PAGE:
Similar to my efforts to devise a better QB rating, I've applied the same method to estimating the wins contributed by running backs. Although not perfect, it provides a sense of who is helping his team and who is hurting his team, and by how much.

The components of the RB rating are weighted according to how important they are in terms of team wins. The formula is based on a multivariate regression model of team wins. Using data from the past five NFL regular seasons, the regression model estimates team wins based on the efficiency stats of each team including passing, running, turnovers, and penalties.

The rating includes Yards Per Carry (YPC), fumble rate, and an adjusted Yards After Catch per reception (YAC/Att). YAC/Rec is adjusted to reflect the fact that RB receptions constitute 14% of all team pass attempts. Fumble rate is defined as fumbles per carry plus receptions.

Some may ask why I don't include touchdowns in the rating. Touchdowns are the result of yards per carry, reception yds, etc. Including TDs would also skew the rating towards the Alstott-esque "vulture-backs." Also, rushing TDs are often the result of an excellent passing game that frequently gets the ball close to the goal line, and not necessarily the result of good rushing.

The RB rating is computed in terms of how many wins a RB contributes to his team through his level of performance over the course of a full 16-game season, all other things being equal. The equation is:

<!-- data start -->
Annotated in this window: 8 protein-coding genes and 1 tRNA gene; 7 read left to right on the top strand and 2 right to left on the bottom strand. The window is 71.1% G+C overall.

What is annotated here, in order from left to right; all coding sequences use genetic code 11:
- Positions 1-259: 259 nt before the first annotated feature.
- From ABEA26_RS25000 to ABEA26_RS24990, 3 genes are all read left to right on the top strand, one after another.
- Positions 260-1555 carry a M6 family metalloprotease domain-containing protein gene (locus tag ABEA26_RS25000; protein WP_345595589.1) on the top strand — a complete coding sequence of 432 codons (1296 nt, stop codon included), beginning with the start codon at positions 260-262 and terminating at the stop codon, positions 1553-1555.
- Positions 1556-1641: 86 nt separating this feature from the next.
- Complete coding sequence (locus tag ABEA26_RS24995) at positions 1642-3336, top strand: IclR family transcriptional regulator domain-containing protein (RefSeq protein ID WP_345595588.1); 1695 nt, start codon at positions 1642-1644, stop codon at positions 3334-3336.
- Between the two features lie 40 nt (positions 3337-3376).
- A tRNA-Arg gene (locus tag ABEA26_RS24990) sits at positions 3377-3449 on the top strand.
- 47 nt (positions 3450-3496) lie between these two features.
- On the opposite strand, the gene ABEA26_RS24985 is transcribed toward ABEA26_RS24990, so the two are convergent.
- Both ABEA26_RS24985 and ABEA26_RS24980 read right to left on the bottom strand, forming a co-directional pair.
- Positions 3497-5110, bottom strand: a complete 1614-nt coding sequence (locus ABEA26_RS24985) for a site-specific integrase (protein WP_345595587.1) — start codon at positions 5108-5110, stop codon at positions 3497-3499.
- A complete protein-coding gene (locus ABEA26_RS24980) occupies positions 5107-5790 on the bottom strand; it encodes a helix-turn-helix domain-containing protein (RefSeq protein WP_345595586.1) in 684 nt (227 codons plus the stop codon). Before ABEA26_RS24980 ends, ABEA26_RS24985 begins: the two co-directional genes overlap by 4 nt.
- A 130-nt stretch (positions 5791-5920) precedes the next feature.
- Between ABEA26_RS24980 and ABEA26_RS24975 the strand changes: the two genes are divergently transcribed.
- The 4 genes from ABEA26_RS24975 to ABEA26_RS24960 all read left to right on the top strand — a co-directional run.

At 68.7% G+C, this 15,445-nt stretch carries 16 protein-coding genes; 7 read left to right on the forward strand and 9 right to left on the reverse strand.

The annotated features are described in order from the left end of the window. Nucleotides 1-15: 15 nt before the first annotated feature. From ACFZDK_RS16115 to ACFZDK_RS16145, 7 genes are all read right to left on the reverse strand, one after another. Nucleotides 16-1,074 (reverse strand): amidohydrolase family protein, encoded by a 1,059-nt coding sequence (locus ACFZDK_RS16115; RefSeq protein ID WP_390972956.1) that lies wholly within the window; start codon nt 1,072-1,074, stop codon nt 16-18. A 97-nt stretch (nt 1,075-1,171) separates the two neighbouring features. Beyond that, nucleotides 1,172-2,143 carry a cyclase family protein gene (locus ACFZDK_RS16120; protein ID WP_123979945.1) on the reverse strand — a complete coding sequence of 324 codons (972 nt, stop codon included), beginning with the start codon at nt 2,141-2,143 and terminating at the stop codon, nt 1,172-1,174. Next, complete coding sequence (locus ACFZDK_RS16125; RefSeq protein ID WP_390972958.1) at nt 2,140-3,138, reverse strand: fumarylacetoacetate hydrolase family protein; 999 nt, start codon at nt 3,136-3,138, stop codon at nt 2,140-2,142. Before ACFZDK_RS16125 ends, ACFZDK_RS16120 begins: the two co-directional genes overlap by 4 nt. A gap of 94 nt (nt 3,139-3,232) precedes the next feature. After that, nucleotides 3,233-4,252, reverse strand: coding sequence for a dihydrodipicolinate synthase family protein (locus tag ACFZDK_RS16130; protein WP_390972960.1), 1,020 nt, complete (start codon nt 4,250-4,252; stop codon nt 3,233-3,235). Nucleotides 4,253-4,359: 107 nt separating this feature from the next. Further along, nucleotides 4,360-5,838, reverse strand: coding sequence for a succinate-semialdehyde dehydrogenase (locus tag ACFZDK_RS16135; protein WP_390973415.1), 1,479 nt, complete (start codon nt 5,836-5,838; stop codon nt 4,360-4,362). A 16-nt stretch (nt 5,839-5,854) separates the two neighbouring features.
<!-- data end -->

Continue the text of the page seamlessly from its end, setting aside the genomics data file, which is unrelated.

+WP16 = [(YPC * 0.92) + (YAC/Att * 1.57) - (Fum Rate * 63.2)] - 4.0

(I subtract 4.0 as the linear constant because it's the average score for RBs. An average RB on an average team would produce exactly 8 wins, not 12.)

The resulting ranking of 2006 RBs is below. Keep in mind the list assumes a full 16-game season for each RB.

 Player Team Rush YPC YAC/Att Fum +WP16 Norwood ATL 99 6.4 0.5 0 2.6 Jones-Drew JAC 166 5.7 0.6 1 1.8 Tomlinson SDG 348 5.2 0.6 2 1.3 Jones DAL 267 4.1 1.0 1 1.1 Barber III DAL 135 4.8 0.4 0 1.1 Westbrook PHI 240 5.1 0.5 2 1.0 Barber NYG 327 5.1 0.5 3 1.0 Taylor JAC 231 5 0.7 3 0.9 Portis WAS 127 4.1 0.7 0 0.8 Johnson KAN 416 4.3 0.7 2 0.7 Gore SFO 312 5.4 0.5 6 0.6 Addai IND 226 4.8 0.5 2 0.6 Benson CHI 157 4.1 0.6 0 0.6 Maroney NWE 175 4.3 0.6 1 0.6 Bell DEN 157 4.3 0.6 1 0.5 Jacobs NYG 96 4.4 0.9 2 0.3 Williams CAR 121 4.1 0.6 1 0.3 Dillon NWE 199 4.1 0.7 2 0.3 Jackson STL 346 4.4 0.5 4 0.3 Jones CHI 296 4.1 0.4 1 0.2 Washington NYJ 151 4.3 0.6 2 0.2 Dunn ATL 286 4 0.5 1 0.2 Henry TEN 270 4.5 0.4 3 0.0 Dayne HOU 151 4.1 0.4 1 0.0 Jordan OAK 114 3.8 0.6 1 -0.1 McAllister NOR 244 4.3 0.4 3 -0.1 Lundy HOU 124 3.8 0.5 1 -0.1 Betts WAS 245 4.7 0.5 6 -0.1 Houston NYJ 113 3.3 0.5 0 -0.3 Morency GNB 96 4.5 0.5 2 -0.3 Green GNB 266 4 0.6 4 -0.3 Fargas OAK 178 3.7 0.4 1 -0.3 Brown MIA 241 4.2 0.5 4 -0.3 McGahee BUF 259 3.8 0.7 4 -0.3 Parker PIT 337 4.4 0.5 7 -0.4 Bush NOR 155 3.6 0.5 2 -0.5 Morris SEA 161 3.8 0.3 1 -0.5 Taylor MIN 303 4 0.4 5 -0.6 Bell DEN 233 4.4 0.4 5 -0.6 Thomas BUF 107 3.5 0.4 1 -0.7 Lewis BAL 314 3.6 0.5 4 -0.8 Foster CAR 227 4 0.3 4 -0.8 Williams TAM 225 3.5 0.4 3 -0.9 Jones DET 181 3.8 0.6 5 -0.9 James ARI 337 3.4 0.3 3 -0.9 Rhodes IND 187 3.4 0.4 3 -1.1 Johnson CIN 341 3.8 0.3 6 -1.1 Droughns CLE 220 3.4 0.5 5 -1.4 Barlow NYJ 131 2.8 0.3 1 -1.5 Alexander SEA 252 3.6 0.3 6 -1.7